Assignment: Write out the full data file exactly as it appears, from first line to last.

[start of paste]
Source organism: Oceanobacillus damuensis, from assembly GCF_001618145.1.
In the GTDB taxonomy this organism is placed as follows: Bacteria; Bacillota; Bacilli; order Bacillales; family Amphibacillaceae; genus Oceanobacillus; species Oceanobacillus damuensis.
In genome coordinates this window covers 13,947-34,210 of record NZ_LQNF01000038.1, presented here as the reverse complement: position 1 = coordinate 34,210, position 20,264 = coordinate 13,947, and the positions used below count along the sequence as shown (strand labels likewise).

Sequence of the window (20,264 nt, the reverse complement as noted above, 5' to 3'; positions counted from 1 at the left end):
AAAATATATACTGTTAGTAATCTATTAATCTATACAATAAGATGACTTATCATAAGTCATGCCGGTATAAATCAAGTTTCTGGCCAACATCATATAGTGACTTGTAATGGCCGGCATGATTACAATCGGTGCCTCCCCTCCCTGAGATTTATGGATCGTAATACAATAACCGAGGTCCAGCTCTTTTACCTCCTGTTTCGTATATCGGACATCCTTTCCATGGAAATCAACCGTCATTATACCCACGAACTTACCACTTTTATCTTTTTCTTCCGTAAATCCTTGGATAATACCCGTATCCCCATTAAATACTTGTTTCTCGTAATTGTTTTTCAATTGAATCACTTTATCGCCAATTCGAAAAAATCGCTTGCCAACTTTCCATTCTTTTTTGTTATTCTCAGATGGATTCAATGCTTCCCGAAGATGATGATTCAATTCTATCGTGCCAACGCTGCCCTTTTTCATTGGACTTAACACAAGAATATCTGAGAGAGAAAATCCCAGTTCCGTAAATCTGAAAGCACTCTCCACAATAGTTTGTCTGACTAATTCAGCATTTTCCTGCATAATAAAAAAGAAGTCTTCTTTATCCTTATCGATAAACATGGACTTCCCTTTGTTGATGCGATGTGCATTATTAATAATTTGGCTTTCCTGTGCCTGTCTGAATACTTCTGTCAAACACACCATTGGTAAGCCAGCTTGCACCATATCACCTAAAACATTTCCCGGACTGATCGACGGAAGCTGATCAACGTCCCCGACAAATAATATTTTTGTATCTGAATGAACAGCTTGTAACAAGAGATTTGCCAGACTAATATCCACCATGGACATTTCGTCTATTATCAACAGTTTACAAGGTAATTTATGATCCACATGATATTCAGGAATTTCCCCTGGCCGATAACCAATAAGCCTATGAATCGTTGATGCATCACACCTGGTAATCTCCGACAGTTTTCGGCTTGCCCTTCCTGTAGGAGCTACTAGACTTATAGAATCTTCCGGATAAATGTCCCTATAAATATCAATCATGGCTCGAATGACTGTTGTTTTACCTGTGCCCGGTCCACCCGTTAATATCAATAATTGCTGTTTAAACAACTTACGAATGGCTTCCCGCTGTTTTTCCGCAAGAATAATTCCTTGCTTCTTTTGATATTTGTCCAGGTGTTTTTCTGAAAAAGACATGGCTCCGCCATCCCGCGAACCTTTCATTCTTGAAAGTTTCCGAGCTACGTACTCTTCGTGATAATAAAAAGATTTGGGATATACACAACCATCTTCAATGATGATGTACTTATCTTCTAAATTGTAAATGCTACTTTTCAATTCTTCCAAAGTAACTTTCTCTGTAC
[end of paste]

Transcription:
Source organism: Oceanobacillus damuensis, from assembly GCF_001618145.1.
In the GTDB taxonomy this organism is placed as follows: Bacteria; Bacillota; Bacilli; order Bacillales; family Amphibacillaceae; genus Oceanobacillus; species Oceanobacillus damuensis.
In genome coordinates this window covers 13,947-34,210 of record NZ_LQNF01000038.1, presented here as the reverse complement: position 1 = coordinate 34,210, position 20,264 = coordinate 13,947, and the positions used below count along the sequence as shown (strand labels likewise).

Sequence of the window (20,264 nt, the reverse complement as noted above, 5' to 3'; positions counted from 1 at the left end):
AAAATATATACTGTTAGTAATCTATTAATCTATACAATAAGATGACTTATCATAAGTCATGCCGGTATAAATCAAGTTTCTGGCCAACATCATATAGTGACTTGTAATGGCCGGCATGATTACAATCGGTGCCTCCCCTCCCTGAGATTTATGGATCGTAATACAATAACCGAGGTCCAGCTCTTTTACCTCCTGTTTCGTATATCGGACATCCTTTCCATGGAAATCAACCGTCATTATACCCACGAACTTACCACTTTTATCTTTTTCTTCCGTAAATCCTTGGATAATACCCGTATCCCCATTAAATACTTGTTTCTCGTAATTGTTTTTCAATTGAATCACTTTATCGCCAATTCGAAAAAATCGCTTGCCAACTTTCCATTCTTTTTTGTTATTCTCAGATGGATTCAATGCTTCCCGAAGATGATGATTCAATTCTATCGTGCCAACGCTGCCCTTTTTCATTGGACTTAACACAAGAATATCTGAGAGAGAAAATCCCAGTTCCGTAAATCTGAAAGCACTCTCCACAATAGTTTGTCTGACTAATTCAGCATTTTCCTGCATAATAAAAAAGAAGTCTTCTTTATCCTTATCGATAAACATGGACTTCCCTTTGTTGATGCGATGTGCATTATTAATAATTTGGCTTTCCTGTGCCTGTCTGAATACTTCTGTCAAACACACCATTGGTAAGCCAGCTTGCACCATATCACCTAAAACATTTCCCGGACTGATCGACGGAAGCTGATCAACGTCCCCGACAAATAATATTTTTGTATCTGAATGAACAGCTTGTAACAAGAGATTTGCCAGACTAATATCCACCATGGACATTTCGTCTATTATCAACAGTTTACAAGGTAATTTATGATCCACATGATATTCAGGAATTTCCCCTGGCCGATAACCAATAAGCCTATGAATCGTTGATGCATCACACCTGGTAATCTCCGACAGTTTTCGGCTTGCCCTTCCTGTAGGAGCTACTAGACTTATAGAATCTTCCGGATAAATGTCCCTATAAATATCAATCATGGCTCGAATGACTGTTGTTTTACCTGTGCCCGGTCCACCCGTTAATATCAATAATTGCTGTTTAAACAACTTACGAATGGCTTCCCGCTGTTTTTCCGCAAGAATAATTCCTTGCTTCTTTTGATATTTGTCCAGGTGTTTTTCTGAAAAAGACATGGCTCCGCCATCCCGCGAACCTTTCATTCTTGAAAGTTTCCGAGCTACGTACTCTTCGTGATAATAAAAAGATTTGGGATATACACAACCATCTTCAATGATGATGTACTTATCTTCTAAATTGTAAATGCTACTTTTCAATTCTTCCAAAGTAACTTTCTCTGTAC